How terrible is suggested in the painting “Obedience” (2014), in which a Fernando Botero-stout woman stands on a chair and irons the back of a boy — a bent figure made of shards of color, like Uribe’s sculptures of found objects. Try as she might, however, she cannot take the “wrinkles” out of this young man. He remains, perhaps, like us, stoic, obdurate even — bracing himself, taut hands on knees — the sum of his distinct parts.
Scour the internet — that revealer of truths, half-truths, and fantasies — and you will be hard-pressed to find more on the locus of this work and that childhood suffering. Perhaps that is by design, and perhaps it is just as well, for Uribe has said he wants viewers to find “the beauty in the pain” of his paintings and sculptures — not in his biography. And yet that biography is telling.
It could be said, with apologies to Voltaire, that had Uribe not existed, Colombia would’ve had to invent him. It’s a country where voters recently rejected a peace accord in the more than 50-year struggle between the government and rebel forces — the longest war in the history of the Americas. (It’s hinted at in Uribe’s “Bride, General and Rabbi” (circa 2001-2002), in which busts of a cross section of Colombians cluster behind a general, armored in medals, and his bride, whose veil reveals her skeptical, sideward glance.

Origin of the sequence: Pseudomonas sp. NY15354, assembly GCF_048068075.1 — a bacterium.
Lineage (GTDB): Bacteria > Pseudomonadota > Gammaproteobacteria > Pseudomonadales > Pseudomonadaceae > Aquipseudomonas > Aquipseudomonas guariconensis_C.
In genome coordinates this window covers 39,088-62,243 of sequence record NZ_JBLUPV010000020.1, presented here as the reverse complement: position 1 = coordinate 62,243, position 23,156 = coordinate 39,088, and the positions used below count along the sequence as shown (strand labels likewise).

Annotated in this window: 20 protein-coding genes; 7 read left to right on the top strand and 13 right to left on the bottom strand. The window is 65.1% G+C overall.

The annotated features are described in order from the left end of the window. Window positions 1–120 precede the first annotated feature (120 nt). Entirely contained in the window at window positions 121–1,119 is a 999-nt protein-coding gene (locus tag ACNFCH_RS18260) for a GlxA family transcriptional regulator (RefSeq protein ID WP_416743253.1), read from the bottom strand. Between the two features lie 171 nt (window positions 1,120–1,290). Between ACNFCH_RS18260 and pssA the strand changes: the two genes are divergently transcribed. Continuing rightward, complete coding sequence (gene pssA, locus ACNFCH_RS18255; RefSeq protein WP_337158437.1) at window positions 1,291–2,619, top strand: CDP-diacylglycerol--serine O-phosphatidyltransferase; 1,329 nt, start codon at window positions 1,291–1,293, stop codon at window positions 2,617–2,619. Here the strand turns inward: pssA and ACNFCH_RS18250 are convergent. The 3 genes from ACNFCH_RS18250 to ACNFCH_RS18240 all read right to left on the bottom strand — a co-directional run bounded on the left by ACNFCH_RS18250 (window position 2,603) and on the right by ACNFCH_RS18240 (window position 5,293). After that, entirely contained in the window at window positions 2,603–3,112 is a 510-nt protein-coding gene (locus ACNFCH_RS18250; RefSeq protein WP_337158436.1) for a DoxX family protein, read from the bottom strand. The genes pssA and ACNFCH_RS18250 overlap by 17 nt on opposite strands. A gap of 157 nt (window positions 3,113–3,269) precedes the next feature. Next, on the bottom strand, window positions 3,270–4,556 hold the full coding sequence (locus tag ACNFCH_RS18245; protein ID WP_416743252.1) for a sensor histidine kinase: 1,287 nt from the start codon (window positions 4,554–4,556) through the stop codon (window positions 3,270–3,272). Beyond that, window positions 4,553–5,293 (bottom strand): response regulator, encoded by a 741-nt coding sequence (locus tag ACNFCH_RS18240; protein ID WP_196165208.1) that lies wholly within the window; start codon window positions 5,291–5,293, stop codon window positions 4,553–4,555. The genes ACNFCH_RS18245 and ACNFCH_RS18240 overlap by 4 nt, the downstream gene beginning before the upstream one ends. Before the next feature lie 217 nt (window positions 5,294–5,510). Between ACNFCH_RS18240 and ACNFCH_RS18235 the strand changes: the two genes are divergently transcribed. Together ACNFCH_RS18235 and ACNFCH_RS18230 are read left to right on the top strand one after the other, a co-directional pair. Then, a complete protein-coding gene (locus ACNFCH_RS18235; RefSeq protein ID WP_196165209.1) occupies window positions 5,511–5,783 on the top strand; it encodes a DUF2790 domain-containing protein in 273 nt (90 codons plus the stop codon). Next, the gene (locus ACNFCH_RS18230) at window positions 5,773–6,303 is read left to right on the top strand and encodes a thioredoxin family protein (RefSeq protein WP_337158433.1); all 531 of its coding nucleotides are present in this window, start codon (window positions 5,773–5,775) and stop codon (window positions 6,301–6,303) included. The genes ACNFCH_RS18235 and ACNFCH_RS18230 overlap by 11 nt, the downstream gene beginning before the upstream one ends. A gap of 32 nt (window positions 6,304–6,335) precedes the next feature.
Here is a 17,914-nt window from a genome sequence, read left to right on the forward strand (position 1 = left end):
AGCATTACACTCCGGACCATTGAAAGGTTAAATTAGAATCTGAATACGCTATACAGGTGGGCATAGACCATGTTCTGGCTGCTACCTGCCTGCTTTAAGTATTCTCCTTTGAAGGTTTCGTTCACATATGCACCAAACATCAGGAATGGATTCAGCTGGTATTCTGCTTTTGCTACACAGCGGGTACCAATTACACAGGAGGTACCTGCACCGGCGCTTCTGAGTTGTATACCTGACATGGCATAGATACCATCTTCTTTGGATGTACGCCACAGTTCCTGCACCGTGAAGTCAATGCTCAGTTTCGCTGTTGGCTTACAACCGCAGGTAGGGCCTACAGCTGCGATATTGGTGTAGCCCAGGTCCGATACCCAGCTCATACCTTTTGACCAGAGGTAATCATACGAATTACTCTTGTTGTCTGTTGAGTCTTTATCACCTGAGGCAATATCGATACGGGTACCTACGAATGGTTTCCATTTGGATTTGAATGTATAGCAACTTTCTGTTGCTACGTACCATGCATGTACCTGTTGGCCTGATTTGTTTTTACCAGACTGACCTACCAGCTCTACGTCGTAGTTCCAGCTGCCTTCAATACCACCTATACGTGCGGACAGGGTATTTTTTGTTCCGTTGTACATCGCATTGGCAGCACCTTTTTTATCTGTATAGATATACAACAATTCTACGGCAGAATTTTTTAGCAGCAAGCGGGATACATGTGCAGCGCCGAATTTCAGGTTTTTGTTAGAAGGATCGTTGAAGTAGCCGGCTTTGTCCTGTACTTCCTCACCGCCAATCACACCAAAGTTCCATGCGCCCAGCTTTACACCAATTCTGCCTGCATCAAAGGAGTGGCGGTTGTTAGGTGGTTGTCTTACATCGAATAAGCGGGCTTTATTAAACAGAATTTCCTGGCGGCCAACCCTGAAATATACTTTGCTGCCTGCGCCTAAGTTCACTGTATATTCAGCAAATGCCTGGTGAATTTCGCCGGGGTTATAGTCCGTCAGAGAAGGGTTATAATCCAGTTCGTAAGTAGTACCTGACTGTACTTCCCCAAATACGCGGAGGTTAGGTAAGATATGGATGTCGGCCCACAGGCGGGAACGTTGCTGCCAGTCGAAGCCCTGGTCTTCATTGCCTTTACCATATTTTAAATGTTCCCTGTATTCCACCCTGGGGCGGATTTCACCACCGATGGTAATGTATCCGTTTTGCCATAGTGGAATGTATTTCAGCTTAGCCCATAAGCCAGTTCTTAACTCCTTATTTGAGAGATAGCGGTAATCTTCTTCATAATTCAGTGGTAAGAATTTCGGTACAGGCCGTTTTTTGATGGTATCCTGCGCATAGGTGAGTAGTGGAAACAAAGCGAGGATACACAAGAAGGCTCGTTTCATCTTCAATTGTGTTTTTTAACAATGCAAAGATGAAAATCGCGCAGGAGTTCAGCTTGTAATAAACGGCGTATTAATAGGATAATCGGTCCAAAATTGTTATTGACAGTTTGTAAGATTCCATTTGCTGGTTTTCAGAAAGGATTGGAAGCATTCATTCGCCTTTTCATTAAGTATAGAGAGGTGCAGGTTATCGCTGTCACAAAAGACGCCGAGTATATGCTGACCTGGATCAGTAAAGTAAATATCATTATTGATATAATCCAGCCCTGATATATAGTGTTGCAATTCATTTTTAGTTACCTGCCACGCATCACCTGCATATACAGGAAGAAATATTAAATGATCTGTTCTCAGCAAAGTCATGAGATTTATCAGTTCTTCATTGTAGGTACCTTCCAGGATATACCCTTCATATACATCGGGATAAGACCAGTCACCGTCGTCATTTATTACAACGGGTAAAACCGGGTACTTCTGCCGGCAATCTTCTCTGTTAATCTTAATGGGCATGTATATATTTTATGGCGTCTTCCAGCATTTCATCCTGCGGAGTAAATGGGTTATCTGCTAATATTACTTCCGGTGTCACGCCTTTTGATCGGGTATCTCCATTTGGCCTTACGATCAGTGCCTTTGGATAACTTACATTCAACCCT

That half-century conflict echoes a bloody history. The Spanish conquistadores brought to the place they would christen — with equal parts idealisms and portent — New Granada, slavery, smallpox, and a zero-sum game, in which Roman Catholicism would brook no competitor.
The Catholic attitude toward sex, as with those of other religions, is a complex one. The relative openness of Jesus — who nonetheless idealistically equated the sins of thought with those of deed — would combine with the patriarchy of the Hebrew Bible and St. Paul, a seminal figure in Christianity’s foundation, and the reformatory ardor of St. Augustine, the converted playboy who originated the concept of original sin, to create a muddled view of sex and the body that was bound up with torturous (and not so surprisingly titillating) renunciation.